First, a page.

Acacia floribunda

Sally Wattle, Gossamer Wattle

Family: Fabaceae subfamily Mimosoideae

Acacia floribunda is a small tree / large shrub growing to 8 m tall. It is widespread in forests and woodlands in the sub-tropical and warmer temperate regions of eastern Australia from Victoria to Queensland.

It grows mainly in coastal eucalypt woodland communities in the coastal and tablelands subdivisions (i.e. in wet and dry sclerophyll forests) and is most commonly found in alluvial soils along watercourses.

It has naturalised in South Australia, Tasmania and Western Australia.

Australian Wattles at least, can be broadly placed into 1 of 3 recognisable groups:

  • Group 1: Those that produce juvenile compound-bipinnate leaves and then change to producing adult-phyllodes which are modified-flattened petioles which form the foliage. This is combined with flowers produced in globular balls or heads (or ovoid heads). The heads can be singular in leaf/phyllode axils or arranged in groups.
  • Group 2: As for Group 1 but flowers are produced in longer rod-like spikes.
  • Group 3: Those that never produce phyllodes and retain the juvenile compound-bipinnate foliage into adulthood. These always produce flowers in globular balls (which are secondarily arranged into panicle or raceme-like groups in many cases).

This plant belongs to Group 2.

Phyllodes (modified leaves) are narrowly elliptic to linear, straight or slightly curved, to 15 cm long and 1 cm wide.

The flower spikes, consisting of many staminate flowers can be up to 8 cm long, with 1 or more produced in leaf axils and pale yellow in colour.

Seed pods are straight to strongly curved, raised over and constricted between seeds, to 12 cm long and 0.4 cm wide.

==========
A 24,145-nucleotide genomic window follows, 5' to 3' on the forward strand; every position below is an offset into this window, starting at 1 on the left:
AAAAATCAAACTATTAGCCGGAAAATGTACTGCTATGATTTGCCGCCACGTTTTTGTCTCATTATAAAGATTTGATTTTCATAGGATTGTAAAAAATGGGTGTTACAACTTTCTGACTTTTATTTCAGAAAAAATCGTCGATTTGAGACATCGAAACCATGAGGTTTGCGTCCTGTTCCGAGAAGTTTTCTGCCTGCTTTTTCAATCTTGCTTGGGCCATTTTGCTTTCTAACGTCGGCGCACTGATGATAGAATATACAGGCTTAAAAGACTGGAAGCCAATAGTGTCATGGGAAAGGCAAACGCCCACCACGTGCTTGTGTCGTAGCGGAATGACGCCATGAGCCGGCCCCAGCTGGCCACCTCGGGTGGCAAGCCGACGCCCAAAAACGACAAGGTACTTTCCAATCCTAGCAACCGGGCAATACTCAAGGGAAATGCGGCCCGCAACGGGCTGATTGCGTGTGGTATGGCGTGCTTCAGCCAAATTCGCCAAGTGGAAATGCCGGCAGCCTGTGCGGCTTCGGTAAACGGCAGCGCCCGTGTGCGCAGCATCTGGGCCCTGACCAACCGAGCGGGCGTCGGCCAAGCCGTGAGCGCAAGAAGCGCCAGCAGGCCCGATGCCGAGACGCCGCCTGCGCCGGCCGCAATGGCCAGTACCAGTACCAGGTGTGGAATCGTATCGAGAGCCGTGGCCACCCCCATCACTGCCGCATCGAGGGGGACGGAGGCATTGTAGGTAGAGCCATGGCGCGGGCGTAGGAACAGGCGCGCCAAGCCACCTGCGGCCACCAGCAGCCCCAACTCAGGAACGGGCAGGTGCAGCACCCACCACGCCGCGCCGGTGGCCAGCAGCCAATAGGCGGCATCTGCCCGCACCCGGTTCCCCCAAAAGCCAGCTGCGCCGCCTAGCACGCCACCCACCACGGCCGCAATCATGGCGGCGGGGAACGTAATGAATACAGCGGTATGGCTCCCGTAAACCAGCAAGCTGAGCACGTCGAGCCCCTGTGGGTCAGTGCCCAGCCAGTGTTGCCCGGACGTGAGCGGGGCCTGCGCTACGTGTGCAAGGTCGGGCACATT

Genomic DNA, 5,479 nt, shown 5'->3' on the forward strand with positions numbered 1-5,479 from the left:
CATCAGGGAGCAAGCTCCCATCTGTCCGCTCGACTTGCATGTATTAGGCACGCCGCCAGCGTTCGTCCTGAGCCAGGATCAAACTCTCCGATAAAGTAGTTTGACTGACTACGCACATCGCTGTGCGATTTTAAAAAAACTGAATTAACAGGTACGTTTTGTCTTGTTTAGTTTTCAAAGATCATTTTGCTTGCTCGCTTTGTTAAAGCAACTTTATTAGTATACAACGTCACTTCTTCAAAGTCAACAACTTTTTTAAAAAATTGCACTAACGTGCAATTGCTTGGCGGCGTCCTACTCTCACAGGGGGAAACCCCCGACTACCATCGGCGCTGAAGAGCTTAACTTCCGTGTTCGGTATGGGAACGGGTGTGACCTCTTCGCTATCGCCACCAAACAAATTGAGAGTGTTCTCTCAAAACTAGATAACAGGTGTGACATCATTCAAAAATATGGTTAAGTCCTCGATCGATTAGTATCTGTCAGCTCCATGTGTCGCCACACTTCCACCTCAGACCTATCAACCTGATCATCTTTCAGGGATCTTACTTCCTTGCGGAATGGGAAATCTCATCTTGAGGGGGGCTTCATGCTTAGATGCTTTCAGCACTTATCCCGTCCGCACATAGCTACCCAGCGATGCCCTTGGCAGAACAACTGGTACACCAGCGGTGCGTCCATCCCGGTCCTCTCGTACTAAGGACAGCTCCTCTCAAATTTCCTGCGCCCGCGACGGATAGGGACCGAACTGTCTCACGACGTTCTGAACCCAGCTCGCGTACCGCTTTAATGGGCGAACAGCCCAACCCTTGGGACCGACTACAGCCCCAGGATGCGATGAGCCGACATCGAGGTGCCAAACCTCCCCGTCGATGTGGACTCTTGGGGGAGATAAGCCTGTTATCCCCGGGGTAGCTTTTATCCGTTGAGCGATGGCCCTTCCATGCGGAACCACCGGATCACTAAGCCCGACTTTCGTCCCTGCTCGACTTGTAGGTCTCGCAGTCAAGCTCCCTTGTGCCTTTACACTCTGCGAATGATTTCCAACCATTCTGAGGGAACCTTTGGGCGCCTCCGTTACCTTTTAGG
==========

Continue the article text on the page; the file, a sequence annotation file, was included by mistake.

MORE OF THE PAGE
In the garden

Cultivated extensively and suitable for most sunny situations as it is quick growing hence its suitability as a hedge or screen plant. As well, it is useful for controlling erosion, especially in gullies.

Will withstand frosts to -7°C.

Acacias can suffer from a number of pests, including borers, scale, galls and leaf miners. Growing plants suitable to your local environment minimises these occurring.

Some people are allergic to A. floribunda pollen.


Propagation is easy from scarified seed by covering with boiling water for 24 hours and discarding any seeds still floating on the surface.

Other information

There is a dwarf form growing less than one metre and is sold as Acacia floribunda ‘Little Flori’.

Most wattles regenerate from seed after fire. Some species can sucker from basal parts.

Acacia is a highly diverse genus, with over 1500 recognised species (placing it in the top-10 most-diverse plant genera) occurring in most continents except for Europe. Australia has about 970 spp., most of which are endemic. There are also about 10 exotic species. NSW has about 235 recognised species. Some species have become weeds in other states outside of their natural range (e.g., wattles from Western Australia into NSW and vice versa).

Acacia – from Greek Akakia – which refers to an Ancient Greek preparation made from one of the many species; the name of which derives from akis, meaning “thorn” – referring to the thorns of species in Africa.

floribunda – Latin – referring to its floriferous or free-flowering nature.

This species is not considered at risk of extinction in the wild.

Australian National Herbarium – Acacia floribunda profile page         http://www.anbg.gov.au/acacia/species/A-floribunda.html

NSW Flora Online (PlantNET) – Acacia floribunda profile page

Wrigley, J.W. & Fagg, M.I. (2001). Australian Native Plants – Propagation, cultivation and use in landscaping. 4th edition. New Holland Publishers, Pty. Ltd. Australia.

By Jeff Howes. Editing and additional text by Dan Clarke.